One word. So many emotions.  Today I said I goodbye to Chicago after an epic weekend. I had been training for this weekend long before I was accepted into the marathon. My journey to be a marathoner started on May 5, 2013 when I woke up that morning deciding I wanted to run a marathon. I couldn't run a block at a time when I first started and after a 20 minute training session my legs were so sore, I don't know why I continued to push through because my body said no but my heart said keep going.  I kept my goals to myself for months. My hubby didn't know I was considering a marathon until about 6 months after I started running. Sunday, October 12, 2014 my goal almost 18 months in the was realized.

My hubby and I made the trek to Chicago early Saturday morning in preparation for Sunday's marathon.  We took the train from Milwaukee to Chicago and of course on this trip into the city we were delayed about 15 minutes. I was antsy. I wanted to drop the stuff off at the hotel and head to the expo.  We arrived at our hotel by about 10:15 and lucky for us our room was ready. We decided on a hotel in a different part of town for this trip and let me tell you I am so glad we did. The Langham was a beautiful hotel with amazing staff. We will be back. After we dropped our stuff off, we headed to the shuttle pick up stop and were off to the expo. The expo was huge but was very crowded.  I picked up a few things and we headed back to the hotel so we could have some lunch.  After lunch I got my two mile shakeout run in on the hotel treadmill. I was going to run outside with my hubby but he forgot his running shorts so I decided to run inside as I don't know my way around town like John does. Saturday evening we had a nice dinner at the hotel restaurant. I had chicken and roasted sweet potatoes which was a great pre-race meal. We were both exhausted from the early morning wake up call and we were ready for bed by 8pm.  It was an off and on night of sleep for me.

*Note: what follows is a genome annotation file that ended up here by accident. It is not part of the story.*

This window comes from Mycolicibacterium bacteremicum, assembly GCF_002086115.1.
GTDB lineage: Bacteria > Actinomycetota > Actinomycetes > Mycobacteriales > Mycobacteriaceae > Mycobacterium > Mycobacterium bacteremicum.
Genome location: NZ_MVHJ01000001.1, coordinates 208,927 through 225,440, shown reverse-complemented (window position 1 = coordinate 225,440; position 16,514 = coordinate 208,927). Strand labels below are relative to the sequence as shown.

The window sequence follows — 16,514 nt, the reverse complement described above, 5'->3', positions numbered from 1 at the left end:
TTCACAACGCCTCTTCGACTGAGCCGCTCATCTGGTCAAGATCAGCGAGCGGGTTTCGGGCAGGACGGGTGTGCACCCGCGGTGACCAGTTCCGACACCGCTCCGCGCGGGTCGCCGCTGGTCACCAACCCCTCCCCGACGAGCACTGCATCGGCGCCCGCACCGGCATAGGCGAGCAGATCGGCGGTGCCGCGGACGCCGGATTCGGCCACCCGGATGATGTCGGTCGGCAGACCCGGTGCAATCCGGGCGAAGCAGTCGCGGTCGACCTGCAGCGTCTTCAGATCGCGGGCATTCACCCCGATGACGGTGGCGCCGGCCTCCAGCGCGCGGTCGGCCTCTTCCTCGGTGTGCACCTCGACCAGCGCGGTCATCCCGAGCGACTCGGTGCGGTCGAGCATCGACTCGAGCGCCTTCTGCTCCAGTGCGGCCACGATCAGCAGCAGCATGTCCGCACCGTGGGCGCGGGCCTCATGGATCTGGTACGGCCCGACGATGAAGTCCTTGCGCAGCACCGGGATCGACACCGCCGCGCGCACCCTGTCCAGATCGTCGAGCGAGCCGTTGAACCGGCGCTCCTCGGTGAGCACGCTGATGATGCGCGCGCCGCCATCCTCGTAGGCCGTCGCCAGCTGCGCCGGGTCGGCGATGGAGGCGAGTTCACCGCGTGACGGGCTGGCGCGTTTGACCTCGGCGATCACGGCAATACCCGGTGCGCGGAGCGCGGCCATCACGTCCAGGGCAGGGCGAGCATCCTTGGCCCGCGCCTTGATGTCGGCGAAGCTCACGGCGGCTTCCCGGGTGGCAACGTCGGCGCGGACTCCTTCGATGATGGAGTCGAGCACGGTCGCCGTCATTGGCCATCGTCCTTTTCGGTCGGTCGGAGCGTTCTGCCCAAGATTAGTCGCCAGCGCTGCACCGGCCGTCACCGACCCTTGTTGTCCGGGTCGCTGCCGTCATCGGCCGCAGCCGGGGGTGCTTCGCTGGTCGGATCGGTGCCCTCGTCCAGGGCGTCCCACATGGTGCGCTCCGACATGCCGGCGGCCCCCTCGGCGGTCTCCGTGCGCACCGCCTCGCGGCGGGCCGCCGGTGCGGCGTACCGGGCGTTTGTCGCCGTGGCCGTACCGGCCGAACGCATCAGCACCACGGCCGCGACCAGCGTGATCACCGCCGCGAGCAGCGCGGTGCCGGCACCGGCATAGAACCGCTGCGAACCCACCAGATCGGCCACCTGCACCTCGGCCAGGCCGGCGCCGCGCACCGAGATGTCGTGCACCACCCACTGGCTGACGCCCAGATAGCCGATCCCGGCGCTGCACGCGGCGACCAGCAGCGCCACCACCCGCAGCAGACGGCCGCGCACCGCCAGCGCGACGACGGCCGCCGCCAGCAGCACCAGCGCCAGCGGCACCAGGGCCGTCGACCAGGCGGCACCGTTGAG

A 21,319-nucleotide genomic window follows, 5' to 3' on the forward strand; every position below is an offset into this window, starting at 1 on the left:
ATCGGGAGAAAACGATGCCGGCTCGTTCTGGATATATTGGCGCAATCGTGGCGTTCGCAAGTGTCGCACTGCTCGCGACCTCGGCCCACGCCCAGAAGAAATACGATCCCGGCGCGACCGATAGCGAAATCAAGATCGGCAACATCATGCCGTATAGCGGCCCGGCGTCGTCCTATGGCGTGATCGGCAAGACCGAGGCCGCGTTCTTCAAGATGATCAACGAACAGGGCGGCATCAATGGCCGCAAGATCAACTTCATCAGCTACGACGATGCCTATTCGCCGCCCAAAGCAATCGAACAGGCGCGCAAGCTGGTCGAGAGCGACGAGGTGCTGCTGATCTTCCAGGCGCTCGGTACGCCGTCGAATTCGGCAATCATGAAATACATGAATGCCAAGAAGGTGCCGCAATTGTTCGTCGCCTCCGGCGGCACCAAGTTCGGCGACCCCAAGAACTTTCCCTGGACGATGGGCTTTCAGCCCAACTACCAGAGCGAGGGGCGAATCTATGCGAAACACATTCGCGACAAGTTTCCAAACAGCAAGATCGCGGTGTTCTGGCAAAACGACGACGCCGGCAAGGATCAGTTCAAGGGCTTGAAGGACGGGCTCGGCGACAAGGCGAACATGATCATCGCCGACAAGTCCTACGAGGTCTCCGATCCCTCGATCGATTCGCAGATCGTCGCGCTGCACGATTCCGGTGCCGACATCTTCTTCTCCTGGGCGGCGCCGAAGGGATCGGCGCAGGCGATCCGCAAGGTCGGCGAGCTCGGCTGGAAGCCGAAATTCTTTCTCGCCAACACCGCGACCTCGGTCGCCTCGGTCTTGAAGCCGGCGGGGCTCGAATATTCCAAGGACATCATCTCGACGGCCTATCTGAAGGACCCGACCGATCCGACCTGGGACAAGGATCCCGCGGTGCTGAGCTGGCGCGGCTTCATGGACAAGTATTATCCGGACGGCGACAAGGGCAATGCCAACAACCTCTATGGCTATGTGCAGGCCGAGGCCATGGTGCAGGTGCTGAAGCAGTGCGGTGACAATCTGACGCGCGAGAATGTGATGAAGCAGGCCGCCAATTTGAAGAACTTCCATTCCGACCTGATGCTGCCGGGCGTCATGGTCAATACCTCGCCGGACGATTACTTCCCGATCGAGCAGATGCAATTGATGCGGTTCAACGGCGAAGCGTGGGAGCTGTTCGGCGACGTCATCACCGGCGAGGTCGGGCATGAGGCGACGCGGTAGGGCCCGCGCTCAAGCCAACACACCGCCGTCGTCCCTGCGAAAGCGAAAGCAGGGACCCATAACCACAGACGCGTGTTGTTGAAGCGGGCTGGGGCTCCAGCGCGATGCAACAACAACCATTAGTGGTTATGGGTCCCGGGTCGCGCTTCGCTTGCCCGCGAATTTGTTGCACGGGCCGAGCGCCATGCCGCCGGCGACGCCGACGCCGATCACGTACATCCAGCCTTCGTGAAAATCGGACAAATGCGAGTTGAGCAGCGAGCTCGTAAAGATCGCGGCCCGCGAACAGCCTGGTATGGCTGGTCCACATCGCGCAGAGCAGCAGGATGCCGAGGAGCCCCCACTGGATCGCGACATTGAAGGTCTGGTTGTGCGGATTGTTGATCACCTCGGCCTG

I was up by about 4:45 am on race morning. I got myself and all my gear ready for the day. It's amazing how much stuff you need when running a race. The hotel had food and water out for the runners that morning which was a nice touch.  I grabbed a banana and water on my way out to the shuttle which the hotel provided to it's guests.  The amount of people out and about that morning was amazing. So much energy in the city at 6am. We made our way to the hospitality tent we had tickets for and I ate a little more while trying to calm my nerves before I headed to the corral. We saw coverage of the national anthem being sung and the start of the hand cycle division. I was glad that John was with me because shortly after seeing that I had my meltdown. I cried on John's shoulder so worried about whether or not I could really do this. He had complete confidence in my abilities but told me that I needed to listen to my body because he needed me healthy at the end of this. I pulled myself together and headed to the corral.